GC: Tell us a little more about your relation to the oceans’ protection?
PJ: It is a very important topic I feel very close to as I grew up by the ocean and happen to be passionate about sailing. This led me to travel and get to know better oceans.
Oceans are the source of life on Earth and protecting them is protecting ourselves. We used to think they were so big that we could not significantly impact them… well, we have been proven wrong there! Our capacity to pollute and destroy biodiversity is now well demonstrated and really appalling. In some way, the state of the oceans is a good indicator/ reflection of how sustainable is our way of living: not so much at this stage!
Take the example of the Mediterranean Sea: 78% of fish stocks are now overexploited, 70% of wetlands have been destroyed since the 70s, and it goes on and on: the Mediterranean region is using about three times more natural resources than its ecosystems can provide.
There is a real need for change. That is what we are working on for example with the Union for the Mediterranean to support the creation of a joint agenda (2030GreenerMed agenda) in the Mediterranean. This agenda is about increasing coordination for an improved environment in the Mediterranean. Not an easy task but hopefully it can bring some change.
Another issue linked to oceans is coastal erosion in the context of climate change. Coastal management is a complex process very much needed to adapt to climate change. This is a topic I have been working on in the last years with CTCN in West Africa or with the World Bank with the West Africa Coastal Area (WACA) programme. The combination of coastal urbanization and climate change can be dreadful sometimes, it already affects millions of people and the number will be growing over the years.
There is a need for adequate strategies and policies to address this, but those are complex multistakeholder processes that need the collaboration of many!
GC: The thematic of this year’s World Oceans Day is “life and livelihoods”. What is the balance point between these two axes: life and livelihoods?
PJ: Finding this balance might be the ultimate challenge of humanity. We have a model that has allowed much human progresses, yet often at the cost of destroying life. What we see is that it doesn’t work in the long run: the linear models based on massive consumption and production of waste led us to a wall.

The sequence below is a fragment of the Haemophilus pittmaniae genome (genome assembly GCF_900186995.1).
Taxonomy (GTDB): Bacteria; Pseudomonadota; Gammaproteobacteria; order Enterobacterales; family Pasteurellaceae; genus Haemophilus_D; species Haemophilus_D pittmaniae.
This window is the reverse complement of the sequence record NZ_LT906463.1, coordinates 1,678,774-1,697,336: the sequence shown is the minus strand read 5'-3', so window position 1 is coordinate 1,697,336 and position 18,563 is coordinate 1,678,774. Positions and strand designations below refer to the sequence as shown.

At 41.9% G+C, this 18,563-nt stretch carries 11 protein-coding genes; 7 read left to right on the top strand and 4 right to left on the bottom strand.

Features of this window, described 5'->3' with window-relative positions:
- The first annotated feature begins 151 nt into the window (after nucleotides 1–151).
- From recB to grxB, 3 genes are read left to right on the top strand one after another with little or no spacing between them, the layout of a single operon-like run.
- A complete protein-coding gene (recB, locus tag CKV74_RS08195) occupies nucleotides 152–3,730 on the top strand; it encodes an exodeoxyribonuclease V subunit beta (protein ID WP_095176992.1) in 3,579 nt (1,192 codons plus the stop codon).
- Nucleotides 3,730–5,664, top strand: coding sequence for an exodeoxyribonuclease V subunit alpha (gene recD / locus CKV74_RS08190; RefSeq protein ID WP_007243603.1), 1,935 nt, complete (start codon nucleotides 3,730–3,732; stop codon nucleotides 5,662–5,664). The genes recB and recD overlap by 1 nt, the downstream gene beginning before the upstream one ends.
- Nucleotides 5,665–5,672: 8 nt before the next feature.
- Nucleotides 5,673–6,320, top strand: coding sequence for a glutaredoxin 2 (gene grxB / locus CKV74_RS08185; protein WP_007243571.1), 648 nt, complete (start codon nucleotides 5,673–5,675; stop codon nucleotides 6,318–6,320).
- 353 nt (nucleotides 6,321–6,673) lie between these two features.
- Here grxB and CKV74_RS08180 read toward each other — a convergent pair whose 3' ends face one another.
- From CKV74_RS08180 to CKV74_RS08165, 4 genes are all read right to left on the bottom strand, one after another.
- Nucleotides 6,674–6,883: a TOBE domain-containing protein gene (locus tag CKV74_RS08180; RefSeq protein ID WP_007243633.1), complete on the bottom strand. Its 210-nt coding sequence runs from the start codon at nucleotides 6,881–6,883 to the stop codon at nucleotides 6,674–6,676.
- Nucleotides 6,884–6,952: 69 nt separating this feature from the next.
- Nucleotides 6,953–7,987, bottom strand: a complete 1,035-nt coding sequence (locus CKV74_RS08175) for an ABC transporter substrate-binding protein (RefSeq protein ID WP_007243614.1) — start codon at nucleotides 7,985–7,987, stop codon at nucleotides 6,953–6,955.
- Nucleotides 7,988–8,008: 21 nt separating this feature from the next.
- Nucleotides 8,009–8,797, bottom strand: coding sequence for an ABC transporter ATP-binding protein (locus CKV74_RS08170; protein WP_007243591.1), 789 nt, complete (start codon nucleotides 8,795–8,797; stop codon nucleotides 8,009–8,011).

Humanity starts understanding (sometimes the hard way) that fundamental aspects need to be changed. The first one is that we have finite resources on Earth!
Resources are finite and a circular economy is the only way in the long run. The 50 years to come will be very exciting, as we will accelerate the transition to more sustainable paths. Moderation in the consumption, circular innovation and increasing valorization of waste: all this is needed in order to find a balance where our livelihoods do not destroy life… and without life needless to say that there is no livelihood!
GC: What is a simple action that every person can do to protect the oceans?
All that is being done can be done better and in a more sustainable way, be it tourism, fishing, maritime transport, etc.
Every person has power through her/his consumption patterns. Choosing a touristic destination based on sustainability criteria, consuming local fish from artisanal source (versus industrial fishing from remote locations), avoiding single-use plastics, etc. there are many ways to engage in more mindful consumption, or more efficient, consuming less. Moderation and sobriety are getting an increased interest lately.
On the other hand supporting the adoption of laws and regulations that protect the oceans from pollution, while acting at the local level whenever you can.
GC: What is your major wish for the oceans in the coming years?
Many Marine Protected Areas and strong enforcement. It has been demonstrated that oceans have an amazing capacity to recover if you leave them alone. Only 8,3% of the seas are Marine Protected Areas and they are mostly located in European Union waters. Only 0,1% are strong protection zones. Mainstreaming Marine Protected Areas and more control of the fishing industry would restore biodiversity and allow oceans rebirth.